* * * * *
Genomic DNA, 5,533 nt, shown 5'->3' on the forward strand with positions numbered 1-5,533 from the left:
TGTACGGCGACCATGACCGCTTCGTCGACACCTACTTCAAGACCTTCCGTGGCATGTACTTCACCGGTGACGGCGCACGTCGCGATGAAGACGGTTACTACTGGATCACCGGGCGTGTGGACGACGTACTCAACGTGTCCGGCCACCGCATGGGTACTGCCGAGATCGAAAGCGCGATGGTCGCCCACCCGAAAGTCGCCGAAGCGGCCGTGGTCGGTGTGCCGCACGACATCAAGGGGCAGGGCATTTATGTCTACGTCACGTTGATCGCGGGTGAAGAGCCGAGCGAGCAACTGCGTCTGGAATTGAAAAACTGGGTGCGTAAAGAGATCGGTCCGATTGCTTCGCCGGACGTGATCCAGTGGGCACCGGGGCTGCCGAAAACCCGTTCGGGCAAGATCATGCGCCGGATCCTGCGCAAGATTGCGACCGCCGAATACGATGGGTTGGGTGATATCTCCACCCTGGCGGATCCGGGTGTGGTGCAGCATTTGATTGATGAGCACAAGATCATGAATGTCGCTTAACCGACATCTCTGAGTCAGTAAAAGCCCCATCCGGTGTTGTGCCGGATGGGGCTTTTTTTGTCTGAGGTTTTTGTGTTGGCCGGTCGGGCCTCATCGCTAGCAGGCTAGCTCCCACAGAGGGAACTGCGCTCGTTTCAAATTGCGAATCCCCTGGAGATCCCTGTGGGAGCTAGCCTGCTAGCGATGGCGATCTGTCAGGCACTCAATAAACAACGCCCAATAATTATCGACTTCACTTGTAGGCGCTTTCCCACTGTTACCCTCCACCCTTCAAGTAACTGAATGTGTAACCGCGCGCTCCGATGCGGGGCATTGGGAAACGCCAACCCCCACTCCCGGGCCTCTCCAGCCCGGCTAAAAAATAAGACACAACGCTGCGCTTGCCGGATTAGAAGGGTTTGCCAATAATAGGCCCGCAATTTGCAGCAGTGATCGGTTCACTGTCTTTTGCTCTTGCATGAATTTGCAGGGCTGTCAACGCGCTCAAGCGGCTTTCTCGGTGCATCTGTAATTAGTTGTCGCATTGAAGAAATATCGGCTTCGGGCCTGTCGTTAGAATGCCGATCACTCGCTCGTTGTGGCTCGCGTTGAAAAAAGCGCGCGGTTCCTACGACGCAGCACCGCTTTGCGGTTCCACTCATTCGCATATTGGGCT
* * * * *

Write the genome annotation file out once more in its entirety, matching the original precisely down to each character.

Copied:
Genomic DNA, 5,533 nt, shown 5'->3' on the forward strand with positions numbered 1-5,533 from the left:
TGTACGGCGACCATGACCGCTTCGTCGACACCTACTTCAAGACCTTCCGTGGCATGTACTTCACCGGTGACGGCGCACGTCGCGATGAAGACGGTTACTACTGGATCACCGGGCGTGTGGACGACGTACTCAACGTGTCCGGCCACCGCATGGGTACTGCCGAGATCGAAAGCGCGATGGTCGCCCACCCGAAAGTCGCCGAAGCGGCCGTGGTCGGTGTGCCGCACGACATCAAGGGGCAGGGCATTTATGTCTACGTCACGTTGATCGCGGGTGAAGAGCCGAGCGAGCAACTGCGTCTGGAATTGAAAAACTGGGTGCGTAAAGAGATCGGTCCGATTGCTTCGCCGGACGTGATCCAGTGGGCACCGGGGCTGCCGAAAACCCGTTCGGGCAAGATCATGCGCCGGATCCTGCGCAAGATTGCGACCGCCGAATACGATGGGTTGGGTGATATCTCCACCCTGGCGGATCCGGGTGTGGTGCAGCATTTGATTGATGAGCACAAGATCATGAATGTCGCTTAACCGACATCTCTGAGTCAGTAAAAGCCCCATCCGGTGTTGTGCCGGATGGGGCTTTTTTTGTCTGAGGTTTTTGTGTTGGCCGGTCGGGCCTCATCGCTAGCAGGCTAGCTCCCACAGAGGGAACTGCGCTCGTTTCAAATTGCGAATCCCCTGGAGATCCCTGTGGGAGCTAGCCTGCTAGCGATGGCGATCTGTCAGGCACTCAATAAACAACGCCCAATAATTATCGACTTCACTTGTAGGCGCTTTCCCACTGTTACCCTCCACCCTTCAAGTAACTGAATGTGTAACCGCGCGCTCCGATGCGGGGCATTGGGAAACGCCAACCCCCACTCCCGGGCCTCTCCAGCCCGGCTAAAAAATAAGACACAACGCTGCGCTTGCCGGATTAGAAGGGTTTGCCAATAATAGGCCCGCAATTTGCAGCAGTGATCGGTTCACTGTCTTTTGCTCTTGCATGAATTTGCAGGGCTGTCAACGCGCTCAAGCGGCTTTCTCGGTGCATCTGTAATTAGTTGTCGCATTGAAGAAATATCGGCTTCGGGCCTGTCGTTAGAATGCCGATCACTCGCTCGTTGTGGCTCGCGTTGAAAAAAGCGCGCGGTTCCTACGACGCAGCACCGCTTTGCGGTTCCACTCATTCGCATATTGGGCT